After a too-long summer, the colder weather is suddenly upon us. Your horse may have slowed down a little, leading you to wonder: are they simply cold or is something more serious going on?
It’s possible for your horse to become “winterized,” so to speak. By inspecting and maintaining their hooves, giving them shelter, offering them extra hay and warm water (that’s no warmer than 65 degrees Fahrenheit and no colder than 45 degrees), and tossing a blanket on them during colder days and nights, your horse can adapt for the cold season ahead.
A winterized horse can still experience pain, whether they spend their days indoors or outdoors. Here are some signs your horse is in discomfort:
- Lameness: Lameness can appear in the front or back limbs. There are different symptoms depending on which set of limbs are in pain. If it’s the back limbs, then keep your eyes out for odd hip movement. Your horse is trying not to step or stand in such a way that hurts them. If it’s the front limbs that are painful, then the horse tends to lower or raise its head to show pain levels. Lameness is typically caused by slips and falls.
- Dehydration: If you fail to provide water to your horse, they can become dehydrated. In equestrians, the symptoms are depression, red gums, red eyes, and skin that doesn’t bounce back if pinched or otherwise touched. Blood protein levels will also often skyrocket, even though that’s not a visible symptom.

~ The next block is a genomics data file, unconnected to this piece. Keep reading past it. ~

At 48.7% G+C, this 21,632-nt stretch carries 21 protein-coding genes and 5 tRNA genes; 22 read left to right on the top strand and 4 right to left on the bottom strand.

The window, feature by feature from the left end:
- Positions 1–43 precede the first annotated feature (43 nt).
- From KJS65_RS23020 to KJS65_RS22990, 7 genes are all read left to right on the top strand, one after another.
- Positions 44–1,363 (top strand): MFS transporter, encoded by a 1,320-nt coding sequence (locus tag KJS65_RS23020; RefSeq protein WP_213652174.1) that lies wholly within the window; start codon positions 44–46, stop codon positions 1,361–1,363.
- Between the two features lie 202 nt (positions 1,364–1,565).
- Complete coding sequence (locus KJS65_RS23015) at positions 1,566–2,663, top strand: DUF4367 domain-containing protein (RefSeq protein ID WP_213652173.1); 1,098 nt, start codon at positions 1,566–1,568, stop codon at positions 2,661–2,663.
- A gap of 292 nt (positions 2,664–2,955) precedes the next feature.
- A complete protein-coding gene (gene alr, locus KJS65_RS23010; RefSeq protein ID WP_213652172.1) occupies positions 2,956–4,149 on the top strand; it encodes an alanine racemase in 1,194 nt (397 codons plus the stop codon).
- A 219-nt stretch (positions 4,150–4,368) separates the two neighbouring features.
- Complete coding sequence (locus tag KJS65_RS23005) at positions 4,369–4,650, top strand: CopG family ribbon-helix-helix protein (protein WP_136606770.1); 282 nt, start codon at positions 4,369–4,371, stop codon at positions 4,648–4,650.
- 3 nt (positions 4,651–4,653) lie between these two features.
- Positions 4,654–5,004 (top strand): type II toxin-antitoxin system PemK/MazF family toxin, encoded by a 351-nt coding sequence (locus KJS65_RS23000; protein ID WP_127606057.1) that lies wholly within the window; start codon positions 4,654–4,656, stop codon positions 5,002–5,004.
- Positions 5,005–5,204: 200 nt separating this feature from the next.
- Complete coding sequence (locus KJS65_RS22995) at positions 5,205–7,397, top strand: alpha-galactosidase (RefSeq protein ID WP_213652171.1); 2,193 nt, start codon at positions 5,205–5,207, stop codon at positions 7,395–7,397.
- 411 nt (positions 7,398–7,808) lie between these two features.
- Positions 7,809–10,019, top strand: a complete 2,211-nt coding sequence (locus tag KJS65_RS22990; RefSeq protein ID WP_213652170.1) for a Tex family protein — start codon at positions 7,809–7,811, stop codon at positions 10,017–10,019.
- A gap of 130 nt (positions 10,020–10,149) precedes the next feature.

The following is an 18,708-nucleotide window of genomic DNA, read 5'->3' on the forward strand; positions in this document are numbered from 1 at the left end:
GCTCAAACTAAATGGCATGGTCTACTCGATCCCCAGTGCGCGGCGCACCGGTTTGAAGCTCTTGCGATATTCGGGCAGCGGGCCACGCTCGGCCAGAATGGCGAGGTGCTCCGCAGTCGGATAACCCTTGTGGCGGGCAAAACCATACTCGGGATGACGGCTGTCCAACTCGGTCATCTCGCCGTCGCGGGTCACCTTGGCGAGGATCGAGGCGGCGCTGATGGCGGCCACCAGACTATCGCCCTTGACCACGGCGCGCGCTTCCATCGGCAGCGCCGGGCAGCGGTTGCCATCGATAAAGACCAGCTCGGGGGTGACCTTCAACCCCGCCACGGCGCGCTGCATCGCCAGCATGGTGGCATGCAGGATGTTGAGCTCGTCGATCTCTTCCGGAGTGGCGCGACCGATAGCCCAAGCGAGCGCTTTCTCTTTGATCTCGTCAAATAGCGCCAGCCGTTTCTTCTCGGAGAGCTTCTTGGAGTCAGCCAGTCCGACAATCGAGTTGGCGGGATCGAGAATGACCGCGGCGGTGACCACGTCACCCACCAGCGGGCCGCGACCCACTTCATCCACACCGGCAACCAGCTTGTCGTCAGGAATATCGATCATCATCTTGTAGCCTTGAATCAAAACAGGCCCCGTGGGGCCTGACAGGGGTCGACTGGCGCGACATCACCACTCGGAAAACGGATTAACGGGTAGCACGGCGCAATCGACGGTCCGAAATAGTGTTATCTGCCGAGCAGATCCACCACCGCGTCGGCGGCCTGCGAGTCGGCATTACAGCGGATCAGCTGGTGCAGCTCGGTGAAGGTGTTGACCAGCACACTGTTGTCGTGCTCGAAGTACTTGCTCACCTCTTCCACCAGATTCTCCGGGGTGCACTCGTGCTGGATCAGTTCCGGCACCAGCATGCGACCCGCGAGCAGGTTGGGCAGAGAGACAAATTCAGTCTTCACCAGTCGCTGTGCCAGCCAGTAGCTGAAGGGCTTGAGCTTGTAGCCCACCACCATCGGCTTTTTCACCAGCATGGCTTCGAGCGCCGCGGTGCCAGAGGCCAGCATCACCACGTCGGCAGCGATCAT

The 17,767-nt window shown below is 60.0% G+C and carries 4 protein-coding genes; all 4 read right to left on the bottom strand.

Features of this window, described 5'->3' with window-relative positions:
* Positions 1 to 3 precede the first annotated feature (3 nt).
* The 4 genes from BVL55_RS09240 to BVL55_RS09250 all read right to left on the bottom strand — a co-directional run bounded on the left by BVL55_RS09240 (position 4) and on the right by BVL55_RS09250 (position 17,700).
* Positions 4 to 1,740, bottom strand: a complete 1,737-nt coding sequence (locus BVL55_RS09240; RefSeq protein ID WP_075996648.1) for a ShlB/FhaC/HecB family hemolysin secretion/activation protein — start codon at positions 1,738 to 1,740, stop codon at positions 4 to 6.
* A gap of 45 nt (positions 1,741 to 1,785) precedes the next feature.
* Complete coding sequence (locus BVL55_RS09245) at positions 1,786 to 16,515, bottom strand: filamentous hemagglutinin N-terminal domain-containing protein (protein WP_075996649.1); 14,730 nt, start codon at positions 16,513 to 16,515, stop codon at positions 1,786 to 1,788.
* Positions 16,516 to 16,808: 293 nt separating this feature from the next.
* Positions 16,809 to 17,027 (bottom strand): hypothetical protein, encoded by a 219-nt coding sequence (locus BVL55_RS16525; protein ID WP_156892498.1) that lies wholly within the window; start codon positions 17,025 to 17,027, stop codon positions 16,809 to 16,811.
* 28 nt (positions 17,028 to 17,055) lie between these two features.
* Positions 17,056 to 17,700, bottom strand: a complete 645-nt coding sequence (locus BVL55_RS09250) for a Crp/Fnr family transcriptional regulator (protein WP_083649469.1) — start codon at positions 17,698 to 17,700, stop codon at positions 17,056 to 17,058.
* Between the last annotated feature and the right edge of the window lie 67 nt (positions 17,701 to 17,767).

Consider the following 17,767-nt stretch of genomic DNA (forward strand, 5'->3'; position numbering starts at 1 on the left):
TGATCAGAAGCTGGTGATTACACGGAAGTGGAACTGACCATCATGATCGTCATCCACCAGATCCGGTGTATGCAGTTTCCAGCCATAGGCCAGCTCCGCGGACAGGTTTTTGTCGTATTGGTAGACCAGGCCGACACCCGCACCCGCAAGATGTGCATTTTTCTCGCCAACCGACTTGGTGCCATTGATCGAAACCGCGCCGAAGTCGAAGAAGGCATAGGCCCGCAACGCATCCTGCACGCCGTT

- Colic: Your horse may have intense abdominal aches, weight loss, no appetite, and even depression if they have colic. The cold winter temperatures can boost the likelihood of them getting this condition. If you are worried your horse may have colic, you should schedule an appointment with an equine veterinarian.
- Laminitis: Insulin resistance can lead to a condition known as laminitis, as can having had the condition before. A horse’s feet have a supply of vascular veins as well as laminae, or tissue, that allow them to stay warm even in wintry weather. Laminitis alters the circulation of the legs and feet so these areas get less blood. The horse may exhibit lameness. While laminitis is associated with warmer weather, it can also happen in the winter.
- Navicular disease/syndrome: Navicular disease, also known as navicular syndrome, occurs when the horse’s navicular bone breaks down or becomes inflamed. This bone is located near the front hooves. The tissue around the bone may also be damaged. While lameness is a main symptom, it’s much more serious than the other cases of lameness we’ve covered. This lameness can affect mobility.
Those in the North Georgia and Dawsonville areas that want to keep their equine animals healthy all winter long should bring them into All Animals Vet. We can even come to you, checking out your horse in their barn or home. If you have llamas and other cattle, we can look them over, too!
To set up your appointment, give us a call at All Animals Vet at 706-216-8387.